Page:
The News Courier in Athens, Alabama

Budd McLaughlin

August 15, 2012

Nephew’s political leanings carry a certain merit

— By now, it’s probably safe to assume most Americans have decided who they’ll vote for in the November presidential election.

Of course, there are also those who are so disgusted with both sides, they may not vote at all. Quite honestly, I’m not sure in which camp I’ll pitch my tent — Obama, Romney or disillusioned misanthrope.

Strangely enough, my 8-year-old nephew knows exactly who he’d vote for, despite being 10 years away from voting age. If given the opportunity, he’d vote for Romney, though it’s not for reasons you might think.

Both of my nephews have developed an obsession over the “Star Wars” franchise, which is the latest in a long line of franchises they’ve been obsessed with. It started a few years ago with SpongeBob and continued more recently with Phineas and Ferb.

Despite their obsession with Anakin Skywalker and Princess Padmé Amidala (from the more recent trilogy), they’re too young to watch the movies, all of which contain a negligible amount of cartoonish violence and are thus rated PG-13.

On a recent trip to the public library, my 8-year-old nephew tried to pull a fast one on his grandmother. He found a copy of a “Star Wars” movie he wanted to check out, but lied to her about its rating.

After returning home, he sensed only a small window of opportunity to watch the movie without being busted. While my mom, his grandma, was busy completing some chores, he grabbed the contraband film and watched it undetected, briefly, in another bedroom.

Sensing he might be up to no good — as is the standard operating procedure of most children left to their own devices — the grandma police invaded movie time and put the brakes on the screening.

As a means of punishment, my nephew was forced to write a report on why it’s wrong for a child to watch a PG-13 movie. One of his reasons included “bad language,” while another included “don’t get the jokes.”

In a moment of pre-pubescent political enlightenment, my nephew then decided he would vote for Mitt Romney because he could change the laws that prevent 8-year-old children from seeing a PG-13-rated movie.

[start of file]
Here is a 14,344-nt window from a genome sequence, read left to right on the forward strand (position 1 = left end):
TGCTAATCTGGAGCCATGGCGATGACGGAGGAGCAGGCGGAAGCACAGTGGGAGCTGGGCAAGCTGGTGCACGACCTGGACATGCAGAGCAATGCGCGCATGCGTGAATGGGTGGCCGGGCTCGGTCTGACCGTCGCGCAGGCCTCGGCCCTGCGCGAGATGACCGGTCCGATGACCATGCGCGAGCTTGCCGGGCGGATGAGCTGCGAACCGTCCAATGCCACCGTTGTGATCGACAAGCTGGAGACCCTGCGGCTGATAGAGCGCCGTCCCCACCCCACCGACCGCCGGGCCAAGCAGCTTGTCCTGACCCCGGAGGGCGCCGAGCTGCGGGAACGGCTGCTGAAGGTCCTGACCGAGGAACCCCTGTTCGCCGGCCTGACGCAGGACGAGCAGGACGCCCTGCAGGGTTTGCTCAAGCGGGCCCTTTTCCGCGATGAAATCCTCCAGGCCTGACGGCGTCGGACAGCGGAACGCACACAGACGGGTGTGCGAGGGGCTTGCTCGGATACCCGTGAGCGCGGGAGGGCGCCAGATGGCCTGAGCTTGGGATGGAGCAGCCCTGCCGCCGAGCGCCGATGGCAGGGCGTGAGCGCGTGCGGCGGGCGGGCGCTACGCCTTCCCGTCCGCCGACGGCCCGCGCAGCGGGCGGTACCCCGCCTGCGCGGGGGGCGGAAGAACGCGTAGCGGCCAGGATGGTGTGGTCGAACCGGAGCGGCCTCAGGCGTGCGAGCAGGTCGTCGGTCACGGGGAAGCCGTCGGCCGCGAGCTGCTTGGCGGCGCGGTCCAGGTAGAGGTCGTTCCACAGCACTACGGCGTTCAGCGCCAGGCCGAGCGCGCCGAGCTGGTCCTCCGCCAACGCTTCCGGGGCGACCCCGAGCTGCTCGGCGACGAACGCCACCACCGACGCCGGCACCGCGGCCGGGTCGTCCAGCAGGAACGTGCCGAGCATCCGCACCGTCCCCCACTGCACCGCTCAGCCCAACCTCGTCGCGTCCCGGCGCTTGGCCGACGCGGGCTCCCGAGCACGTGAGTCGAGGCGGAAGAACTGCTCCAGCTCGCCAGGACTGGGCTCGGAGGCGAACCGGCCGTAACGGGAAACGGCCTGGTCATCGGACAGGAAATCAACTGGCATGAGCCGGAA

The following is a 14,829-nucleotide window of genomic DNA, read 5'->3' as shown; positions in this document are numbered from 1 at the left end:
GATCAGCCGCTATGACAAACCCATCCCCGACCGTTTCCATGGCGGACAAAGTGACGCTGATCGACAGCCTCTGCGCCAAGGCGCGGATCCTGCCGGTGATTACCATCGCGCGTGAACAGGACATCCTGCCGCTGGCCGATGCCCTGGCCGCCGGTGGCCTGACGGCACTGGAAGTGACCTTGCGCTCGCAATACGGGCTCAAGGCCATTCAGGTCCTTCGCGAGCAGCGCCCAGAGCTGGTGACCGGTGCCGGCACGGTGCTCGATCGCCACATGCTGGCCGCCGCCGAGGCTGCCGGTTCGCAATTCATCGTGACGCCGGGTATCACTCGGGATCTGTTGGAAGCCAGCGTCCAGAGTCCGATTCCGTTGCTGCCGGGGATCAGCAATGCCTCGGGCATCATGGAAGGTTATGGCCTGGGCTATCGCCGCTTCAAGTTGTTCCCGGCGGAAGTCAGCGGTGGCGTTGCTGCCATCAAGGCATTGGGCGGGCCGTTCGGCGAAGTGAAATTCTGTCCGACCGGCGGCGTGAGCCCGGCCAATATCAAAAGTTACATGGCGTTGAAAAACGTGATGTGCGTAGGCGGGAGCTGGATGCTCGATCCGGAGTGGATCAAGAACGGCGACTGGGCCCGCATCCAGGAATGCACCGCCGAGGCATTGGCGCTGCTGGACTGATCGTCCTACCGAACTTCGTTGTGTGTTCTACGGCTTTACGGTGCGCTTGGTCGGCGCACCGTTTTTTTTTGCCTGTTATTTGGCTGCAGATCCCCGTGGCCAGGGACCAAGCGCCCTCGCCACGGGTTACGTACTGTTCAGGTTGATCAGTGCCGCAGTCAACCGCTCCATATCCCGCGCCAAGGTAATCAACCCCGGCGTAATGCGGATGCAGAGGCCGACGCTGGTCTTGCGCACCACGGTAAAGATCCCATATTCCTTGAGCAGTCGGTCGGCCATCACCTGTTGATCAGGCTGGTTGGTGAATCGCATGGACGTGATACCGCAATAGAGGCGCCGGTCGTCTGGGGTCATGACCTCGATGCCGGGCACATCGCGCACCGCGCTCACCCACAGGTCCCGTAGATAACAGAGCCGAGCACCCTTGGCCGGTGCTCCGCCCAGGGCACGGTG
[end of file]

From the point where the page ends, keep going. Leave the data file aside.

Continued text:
He surmised that such cruel and unusual censorship must surely be the work of one Barack Obama. No one in my family, however, bothered to explain the difference between a social conservative and a social liberal.

As funny as I found my nephew’s reasoning Americans now vote for a candidate who we believe will be the one to change rules and regulations that will aid our own personal agendas.

Senior citizens vote for the candidate who’ll protect Medicare and Social Security, while business owners vote for who will best protect their tax bracket. Military families vote for the candidate who’s strong on national defense, while college students vote for the candidate who favors marijuana legalization.

Well, most college students.

Our political ideals have really become an offshoot of the selfish, self-obsessed society we’ve become. We want what we want, we want it now and we don’t want to justify why we want it to anyone. Got it?

I wasn’t around when FDR got America working again after the Great Depression, or when Truman dropped the bomb. I wasn’t around when Eisenhower and Kennedy crossed party lines to bring the country out of a post-World War II recession and into the dawn of the space age.

I am around, and fully aware, of what’s happening now politically. And I dread the day when my future children and grandchildren ask me about politics in the “early 2000s.”

Maybe I won’t tell them about the vitriol, attacks, partisan rancor, misinformed talking heads and lies that has become politics as we now know it.

Maybe I’ll just tell them about the time their older cousin, as a child, formed his political opinion based on his legal ineligibility to watch a science fiction movie.

It’s the bes reasoning I’ve heard in a long time.

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Budd McLaughlin


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